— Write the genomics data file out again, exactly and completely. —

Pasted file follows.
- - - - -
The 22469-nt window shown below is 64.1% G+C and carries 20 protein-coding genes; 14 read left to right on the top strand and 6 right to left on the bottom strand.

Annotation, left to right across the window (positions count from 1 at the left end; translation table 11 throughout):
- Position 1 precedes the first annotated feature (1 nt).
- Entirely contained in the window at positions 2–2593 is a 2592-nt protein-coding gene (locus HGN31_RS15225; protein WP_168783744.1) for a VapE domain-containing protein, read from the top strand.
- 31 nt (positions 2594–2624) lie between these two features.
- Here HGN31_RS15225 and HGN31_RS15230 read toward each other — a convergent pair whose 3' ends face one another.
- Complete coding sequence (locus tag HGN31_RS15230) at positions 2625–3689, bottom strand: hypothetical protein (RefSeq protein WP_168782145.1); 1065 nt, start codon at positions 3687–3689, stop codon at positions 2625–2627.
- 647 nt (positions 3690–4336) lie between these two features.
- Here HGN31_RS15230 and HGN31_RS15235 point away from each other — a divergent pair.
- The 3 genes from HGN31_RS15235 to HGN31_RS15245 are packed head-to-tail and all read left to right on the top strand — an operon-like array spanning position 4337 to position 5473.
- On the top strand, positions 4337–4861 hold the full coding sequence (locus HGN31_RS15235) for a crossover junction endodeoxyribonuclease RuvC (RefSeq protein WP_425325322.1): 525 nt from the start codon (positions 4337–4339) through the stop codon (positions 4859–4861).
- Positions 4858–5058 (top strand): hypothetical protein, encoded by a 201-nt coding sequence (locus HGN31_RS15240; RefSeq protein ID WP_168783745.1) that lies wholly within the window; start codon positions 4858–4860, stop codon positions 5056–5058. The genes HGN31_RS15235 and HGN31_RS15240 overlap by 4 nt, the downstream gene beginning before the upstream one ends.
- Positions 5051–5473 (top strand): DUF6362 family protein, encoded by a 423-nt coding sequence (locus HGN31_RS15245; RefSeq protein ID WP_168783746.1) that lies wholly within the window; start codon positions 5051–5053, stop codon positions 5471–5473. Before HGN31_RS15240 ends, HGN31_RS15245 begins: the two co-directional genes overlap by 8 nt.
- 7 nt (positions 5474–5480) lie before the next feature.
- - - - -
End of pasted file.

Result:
The 22469-nt window shown below is 64.1% G+C and carries 20 protein-coding genes; 14 read left to right on the top strand and 6 right to left on the bottom strand.

Annotation, left to right across the window (positions count from 1 at the left end; translation table 11 throughout):
- Position 1 precedes the first annotated feature (1 nt).
- Entirely contained in the window at positions 2–2593 is a 2592-nt protein-coding gene (locus HGN31_RS15225; protein WP_168783744.1) for a VapE domain-containing protein, read from the top strand.
- 31 nt (positions 2594–2624) lie between these two features.
- Here HGN31_RS15225 and HGN31_RS15230 read toward each other — a convergent pair whose 3' ends face one another.
- Complete coding sequence (locus tag HGN31_RS15230) at positions 2625–3689, bottom strand: hypothetical protein (RefSeq protein WP_168782145.1); 1065 nt, start codon at positions 3687–3689, stop codon at positions 2625–2627.
- 647 nt (positions 3690–4336) lie between these two features.
- Here HGN31_RS15230 and HGN31_RS15235 point away from each other — a divergent pair.
- The 3 genes from HGN31_RS15235 to HGN31_RS15245 are packed head-to-tail and all read left to right on the top strand — an operon-like array spanning position 4337 to position 5473.
- On the top strand, positions 4337–4861 hold the full coding sequence (locus HGN31_RS15235) for a crossover junction endodeoxyribonuclease RuvC (RefSeq protein WP_425325322.1): 525 nt from the start codon (positions 4337–4339) through the stop codon (positions 4859–4861).
- Positions 4858–5058 (top strand): hypothetical protein, encoded by a 201-nt coding sequence (locus HGN31_RS15240; RefSeq protein ID WP_168783745.1) that lies wholly within the window; start codon positions 4858–4860, stop codon positions 5056–5058. The genes HGN31_RS15235 and HGN31_RS15240 overlap by 4 nt, the downstream gene beginning before the upstream one ends.
- Positions 5051–5473 (top strand): DUF6362 family protein, encoded by a 423-nt coding sequence (locus HGN31_RS15245; RefSeq protein ID WP_168783746.1) that lies wholly within the window; start codon positions 5051–5053, stop codon positions 5471–5473. Before HGN31_RS15240 ends, HGN31_RS15245 begins: the two co-directional genes overlap by 8 nt.
- 7 nt (positions 5474–5480) lie before the next feature.